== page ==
As part of this Program the MNO Justice Liaison Coordinator attends Community Council meetings, the Annual General Assembly (AGA), and liaises with relevant community stakeholders to highlight Métis issues and needs within the legal system. In order to carry out this important work the Indigenous Justice Liaison Coordinator works alongside the Community Restorative Justice Coordinator to insure that clients are served in the best manner possible. This Program was developed in response to an independent review that was conducted in 2013 by the Honourable Frank Iacobucci who served for 13 years as a Puisne Justice on the Supreme Court of Canada.

In his report entitled “First Nations Representation on Ontario Juries” Iacobucci found that First Nations individuals, particularly in Northern Ontario, are significantly underrepresented on juries and within the administration of justice. One of the many recommendations of this report was that in order to address the lack of First Nations, Métis, and Inuit people on Ontario juries, comprehensive justice education programs need to be developed and liaison workers responsible for consulting with First Nations people on juries and justice issues need to be established.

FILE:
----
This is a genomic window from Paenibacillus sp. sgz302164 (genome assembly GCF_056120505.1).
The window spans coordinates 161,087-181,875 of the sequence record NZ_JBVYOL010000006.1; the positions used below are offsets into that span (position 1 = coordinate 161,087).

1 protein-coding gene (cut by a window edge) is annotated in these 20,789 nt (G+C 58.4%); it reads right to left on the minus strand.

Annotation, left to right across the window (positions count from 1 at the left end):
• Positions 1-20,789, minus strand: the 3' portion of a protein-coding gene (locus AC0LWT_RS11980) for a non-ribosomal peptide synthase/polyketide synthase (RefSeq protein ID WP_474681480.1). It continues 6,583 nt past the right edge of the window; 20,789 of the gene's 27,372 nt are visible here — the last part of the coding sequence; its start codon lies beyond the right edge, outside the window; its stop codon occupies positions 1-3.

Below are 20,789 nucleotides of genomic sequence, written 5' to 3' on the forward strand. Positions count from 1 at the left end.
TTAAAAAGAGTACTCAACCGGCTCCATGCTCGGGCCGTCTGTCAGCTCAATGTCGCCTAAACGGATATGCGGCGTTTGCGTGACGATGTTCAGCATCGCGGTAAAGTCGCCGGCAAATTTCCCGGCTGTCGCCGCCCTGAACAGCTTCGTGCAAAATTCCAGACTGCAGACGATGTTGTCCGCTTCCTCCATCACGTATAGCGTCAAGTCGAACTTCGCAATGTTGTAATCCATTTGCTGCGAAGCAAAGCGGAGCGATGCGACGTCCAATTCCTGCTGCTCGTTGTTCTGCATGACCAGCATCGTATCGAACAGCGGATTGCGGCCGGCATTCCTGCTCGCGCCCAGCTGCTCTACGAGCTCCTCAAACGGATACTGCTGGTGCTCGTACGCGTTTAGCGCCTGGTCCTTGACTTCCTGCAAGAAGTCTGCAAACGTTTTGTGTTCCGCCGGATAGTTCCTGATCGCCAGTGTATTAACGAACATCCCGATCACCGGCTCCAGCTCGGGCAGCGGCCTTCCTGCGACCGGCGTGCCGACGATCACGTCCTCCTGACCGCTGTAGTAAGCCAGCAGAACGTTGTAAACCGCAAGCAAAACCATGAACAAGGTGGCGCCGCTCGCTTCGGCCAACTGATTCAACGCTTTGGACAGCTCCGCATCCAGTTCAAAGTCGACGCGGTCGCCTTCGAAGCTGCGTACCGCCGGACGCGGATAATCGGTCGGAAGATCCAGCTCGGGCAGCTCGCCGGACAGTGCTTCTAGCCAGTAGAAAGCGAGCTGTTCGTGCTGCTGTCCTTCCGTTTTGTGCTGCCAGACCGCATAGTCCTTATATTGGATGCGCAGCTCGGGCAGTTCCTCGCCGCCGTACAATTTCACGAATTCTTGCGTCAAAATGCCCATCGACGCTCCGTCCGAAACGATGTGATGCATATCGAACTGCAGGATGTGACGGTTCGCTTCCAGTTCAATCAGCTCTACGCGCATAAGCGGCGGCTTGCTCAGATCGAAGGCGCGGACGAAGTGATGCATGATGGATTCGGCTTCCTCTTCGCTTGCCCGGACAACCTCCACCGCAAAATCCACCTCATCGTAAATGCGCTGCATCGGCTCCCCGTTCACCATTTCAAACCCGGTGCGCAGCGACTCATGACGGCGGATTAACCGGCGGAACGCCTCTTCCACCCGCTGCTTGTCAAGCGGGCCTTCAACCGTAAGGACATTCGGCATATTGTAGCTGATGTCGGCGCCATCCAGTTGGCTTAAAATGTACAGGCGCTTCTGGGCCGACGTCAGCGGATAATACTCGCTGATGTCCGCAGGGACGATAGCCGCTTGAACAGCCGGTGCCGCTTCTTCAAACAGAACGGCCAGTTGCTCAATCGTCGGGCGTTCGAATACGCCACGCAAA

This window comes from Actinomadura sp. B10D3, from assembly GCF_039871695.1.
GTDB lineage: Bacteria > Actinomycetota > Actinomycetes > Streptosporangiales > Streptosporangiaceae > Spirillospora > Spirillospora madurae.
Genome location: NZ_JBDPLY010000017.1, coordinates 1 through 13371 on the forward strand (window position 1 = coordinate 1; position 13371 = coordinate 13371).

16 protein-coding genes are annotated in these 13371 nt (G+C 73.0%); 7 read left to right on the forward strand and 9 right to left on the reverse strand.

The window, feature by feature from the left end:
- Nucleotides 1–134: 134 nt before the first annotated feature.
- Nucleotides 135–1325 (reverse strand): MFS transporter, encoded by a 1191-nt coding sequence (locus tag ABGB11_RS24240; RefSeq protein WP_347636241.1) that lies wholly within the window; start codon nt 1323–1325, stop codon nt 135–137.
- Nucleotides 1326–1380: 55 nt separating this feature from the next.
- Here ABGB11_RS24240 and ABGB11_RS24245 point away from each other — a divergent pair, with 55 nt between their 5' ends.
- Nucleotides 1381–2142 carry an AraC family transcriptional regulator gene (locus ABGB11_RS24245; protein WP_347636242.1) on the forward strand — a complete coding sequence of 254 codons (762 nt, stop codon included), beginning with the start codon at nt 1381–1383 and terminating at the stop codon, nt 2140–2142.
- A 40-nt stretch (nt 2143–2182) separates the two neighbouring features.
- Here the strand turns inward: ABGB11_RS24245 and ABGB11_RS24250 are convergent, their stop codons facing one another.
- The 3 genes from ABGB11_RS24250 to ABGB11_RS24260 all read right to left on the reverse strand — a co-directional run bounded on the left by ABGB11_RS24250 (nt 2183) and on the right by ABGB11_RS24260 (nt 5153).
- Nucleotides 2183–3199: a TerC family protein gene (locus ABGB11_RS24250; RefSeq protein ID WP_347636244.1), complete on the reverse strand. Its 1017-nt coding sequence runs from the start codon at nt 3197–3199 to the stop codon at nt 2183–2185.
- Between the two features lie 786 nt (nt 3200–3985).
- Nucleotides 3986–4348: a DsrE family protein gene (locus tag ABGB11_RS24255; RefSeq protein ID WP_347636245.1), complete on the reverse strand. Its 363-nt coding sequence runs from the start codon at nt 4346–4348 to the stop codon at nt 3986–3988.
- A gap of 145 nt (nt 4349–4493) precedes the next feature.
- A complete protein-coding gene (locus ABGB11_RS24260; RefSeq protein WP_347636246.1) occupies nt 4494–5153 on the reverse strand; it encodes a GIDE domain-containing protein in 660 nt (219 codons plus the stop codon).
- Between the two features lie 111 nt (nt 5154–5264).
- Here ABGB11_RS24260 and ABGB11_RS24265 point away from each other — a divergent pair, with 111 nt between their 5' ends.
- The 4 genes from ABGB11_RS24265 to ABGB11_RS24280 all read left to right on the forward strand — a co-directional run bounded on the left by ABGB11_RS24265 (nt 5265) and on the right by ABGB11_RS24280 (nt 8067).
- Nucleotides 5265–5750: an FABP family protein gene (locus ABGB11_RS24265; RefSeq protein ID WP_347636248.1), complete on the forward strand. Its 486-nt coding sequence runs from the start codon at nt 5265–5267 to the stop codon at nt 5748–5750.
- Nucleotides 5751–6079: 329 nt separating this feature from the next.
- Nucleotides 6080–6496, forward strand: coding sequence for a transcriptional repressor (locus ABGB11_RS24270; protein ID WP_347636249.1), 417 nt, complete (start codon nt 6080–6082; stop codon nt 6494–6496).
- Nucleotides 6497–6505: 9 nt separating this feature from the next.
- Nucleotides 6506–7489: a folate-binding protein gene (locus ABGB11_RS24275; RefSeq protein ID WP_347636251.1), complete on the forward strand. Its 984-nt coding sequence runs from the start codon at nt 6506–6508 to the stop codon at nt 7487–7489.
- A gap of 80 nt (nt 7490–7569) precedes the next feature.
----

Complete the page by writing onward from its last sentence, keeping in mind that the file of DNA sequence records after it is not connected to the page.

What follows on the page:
Although we are not in a position to provide legal advice, the Justice Liaison Coordinator can help individuals access the resources they need to address their legal matters. Additionally, the MNO is currently in the process of better equipping our justice program staff in order to build capacity to better assist our clients and provide further resources. The MNO is currently in the process of building a number of exciting new justice programs and expanding our current offerings in order to better serve our clients and the Ontario Métis community at large.

Restorative Justice Services Coordinator Service

The Restorative Justice Services Coordinator Service is available for clients in conflict with the law at the Oshawa, Newmarket, and Brampton courthouses. The purpose of the Restorative Justice Services Coordinator is to enhance the community justice and restorative options available for Métis people in these communities. This includes the alternative dispute resolution processes and diversion programs that are available in these locations.

CONTACT: Individuals in conflict with the law, either in-custody or otherwise, can access these services by contacting MNO Community Restorative Justice Coordinator Diana Filici by email at or by phone at: 289 – 541 – 5701. Individuals who are interested in volunteering their time and making a difference in their communities should also contact Diana for more information. Community members who have need of the Indigenous Justice Liaison Program or are in need of assistance navigating the Ontario civil, criminal, and family legal systems can contact the MNO’s Justice Liaison Coordinator Megan Riberdy by email at or by phone at Phone at 705 – 254 – 1768 Ext. 305.

Updated: July 22, 2020